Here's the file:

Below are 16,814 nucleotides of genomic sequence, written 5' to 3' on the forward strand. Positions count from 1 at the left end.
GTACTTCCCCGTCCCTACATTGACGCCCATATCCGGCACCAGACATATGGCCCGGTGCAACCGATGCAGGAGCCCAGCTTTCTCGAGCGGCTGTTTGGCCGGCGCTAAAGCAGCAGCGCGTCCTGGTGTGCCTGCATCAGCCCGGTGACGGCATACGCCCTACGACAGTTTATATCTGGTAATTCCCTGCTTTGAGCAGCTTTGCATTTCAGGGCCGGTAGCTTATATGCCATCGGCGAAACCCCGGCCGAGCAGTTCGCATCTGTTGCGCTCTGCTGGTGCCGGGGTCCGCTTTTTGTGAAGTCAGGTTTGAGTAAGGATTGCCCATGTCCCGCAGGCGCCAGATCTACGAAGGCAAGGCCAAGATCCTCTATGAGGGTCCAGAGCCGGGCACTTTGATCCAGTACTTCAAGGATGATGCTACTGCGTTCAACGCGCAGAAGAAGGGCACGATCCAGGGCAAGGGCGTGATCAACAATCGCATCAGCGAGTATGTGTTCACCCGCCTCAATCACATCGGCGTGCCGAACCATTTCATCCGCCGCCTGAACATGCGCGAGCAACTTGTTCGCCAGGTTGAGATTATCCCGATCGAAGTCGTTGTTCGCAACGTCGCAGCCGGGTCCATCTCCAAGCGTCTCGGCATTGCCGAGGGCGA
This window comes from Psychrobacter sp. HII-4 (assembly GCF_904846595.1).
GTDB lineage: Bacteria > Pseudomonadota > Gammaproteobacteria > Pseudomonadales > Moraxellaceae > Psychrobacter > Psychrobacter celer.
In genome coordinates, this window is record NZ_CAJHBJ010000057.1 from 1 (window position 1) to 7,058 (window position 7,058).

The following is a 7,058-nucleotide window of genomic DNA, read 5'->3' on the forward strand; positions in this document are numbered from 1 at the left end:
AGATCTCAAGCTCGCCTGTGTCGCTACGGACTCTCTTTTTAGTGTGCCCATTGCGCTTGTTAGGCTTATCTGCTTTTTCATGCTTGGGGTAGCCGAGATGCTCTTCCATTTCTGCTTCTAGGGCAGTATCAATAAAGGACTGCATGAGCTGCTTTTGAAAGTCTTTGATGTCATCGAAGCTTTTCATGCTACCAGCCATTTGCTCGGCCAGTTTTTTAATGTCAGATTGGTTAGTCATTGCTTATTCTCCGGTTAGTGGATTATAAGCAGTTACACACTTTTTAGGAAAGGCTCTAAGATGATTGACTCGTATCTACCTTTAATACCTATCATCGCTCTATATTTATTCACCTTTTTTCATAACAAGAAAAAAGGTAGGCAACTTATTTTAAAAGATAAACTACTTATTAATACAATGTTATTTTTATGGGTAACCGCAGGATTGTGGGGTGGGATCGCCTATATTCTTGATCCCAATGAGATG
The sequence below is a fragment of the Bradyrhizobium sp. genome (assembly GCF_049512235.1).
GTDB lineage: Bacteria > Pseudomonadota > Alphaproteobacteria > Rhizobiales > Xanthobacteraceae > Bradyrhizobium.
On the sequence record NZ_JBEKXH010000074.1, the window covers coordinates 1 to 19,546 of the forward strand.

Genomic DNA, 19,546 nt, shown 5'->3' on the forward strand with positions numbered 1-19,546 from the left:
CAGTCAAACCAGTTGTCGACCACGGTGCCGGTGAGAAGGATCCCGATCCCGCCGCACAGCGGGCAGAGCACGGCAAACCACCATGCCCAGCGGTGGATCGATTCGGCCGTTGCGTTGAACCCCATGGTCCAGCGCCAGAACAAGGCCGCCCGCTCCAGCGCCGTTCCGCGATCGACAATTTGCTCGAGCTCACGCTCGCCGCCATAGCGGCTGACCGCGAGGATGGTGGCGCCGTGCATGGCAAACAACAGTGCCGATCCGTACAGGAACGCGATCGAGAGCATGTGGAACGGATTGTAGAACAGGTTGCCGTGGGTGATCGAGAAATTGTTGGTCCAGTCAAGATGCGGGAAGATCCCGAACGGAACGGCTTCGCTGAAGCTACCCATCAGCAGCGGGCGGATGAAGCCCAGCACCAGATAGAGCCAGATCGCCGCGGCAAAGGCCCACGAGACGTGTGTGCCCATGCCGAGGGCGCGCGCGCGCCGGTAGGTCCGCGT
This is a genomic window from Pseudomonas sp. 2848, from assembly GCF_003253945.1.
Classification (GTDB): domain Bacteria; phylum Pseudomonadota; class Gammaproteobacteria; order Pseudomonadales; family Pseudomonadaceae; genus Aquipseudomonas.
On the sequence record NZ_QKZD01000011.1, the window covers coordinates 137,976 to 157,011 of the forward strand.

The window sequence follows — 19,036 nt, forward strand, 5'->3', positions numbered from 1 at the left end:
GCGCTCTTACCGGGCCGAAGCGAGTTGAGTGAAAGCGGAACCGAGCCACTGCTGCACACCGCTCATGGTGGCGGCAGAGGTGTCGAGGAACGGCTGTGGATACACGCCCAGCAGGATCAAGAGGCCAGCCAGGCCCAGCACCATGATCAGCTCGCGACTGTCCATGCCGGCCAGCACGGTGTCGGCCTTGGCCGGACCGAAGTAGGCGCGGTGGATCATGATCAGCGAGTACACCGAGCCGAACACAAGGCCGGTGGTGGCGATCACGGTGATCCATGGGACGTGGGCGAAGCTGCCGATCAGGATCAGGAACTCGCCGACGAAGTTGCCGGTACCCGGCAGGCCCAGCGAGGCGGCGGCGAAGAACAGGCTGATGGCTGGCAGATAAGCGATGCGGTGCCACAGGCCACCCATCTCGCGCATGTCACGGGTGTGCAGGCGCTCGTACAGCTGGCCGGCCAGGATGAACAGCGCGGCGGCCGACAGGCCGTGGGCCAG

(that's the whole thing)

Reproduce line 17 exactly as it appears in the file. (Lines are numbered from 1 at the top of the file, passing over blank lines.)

GCGCTCTTACCGGGCCGAAGCGAGTTGAGTGAAAGCGGAACCGAGCCACTGCTGCACACCGCTCATGGTGGCGGCAGAGGTGTCGAGGAACGGCTGTGGATACACGCCCAGCAGGATCAAGAGGCCAGCCAGGCCCAGCACCATGATCAGCTCGCGACTGTCCATGCCGGCCAGCACGGTGTCGGCCTTGGCCGGACCGAAGTAGGCGCGGTGGATCATGATCAGCGAGTACACCGAGCCGAACACAAGGCCGGTGGTGGCGATCACGGTGATCCATGGGACGTGGGCGAAGCTGCCGATCAGGATCAGGAACTCGCCGACGAAGTTGCCGGTACCCGGCAGGCCCAGCGAGGCGGCGGCGAAGAACAGGCTGATGGCTGGCAGATAAGCGATGCGGTGCCACAGGCCACCCATCTCGCGCATGTCACGGGTGTGCAGGCGCTCGTACAGCTGGCCGGCCAGGATGAACAGCGCGGCGGCCGACAGGCCGTGGGCCAG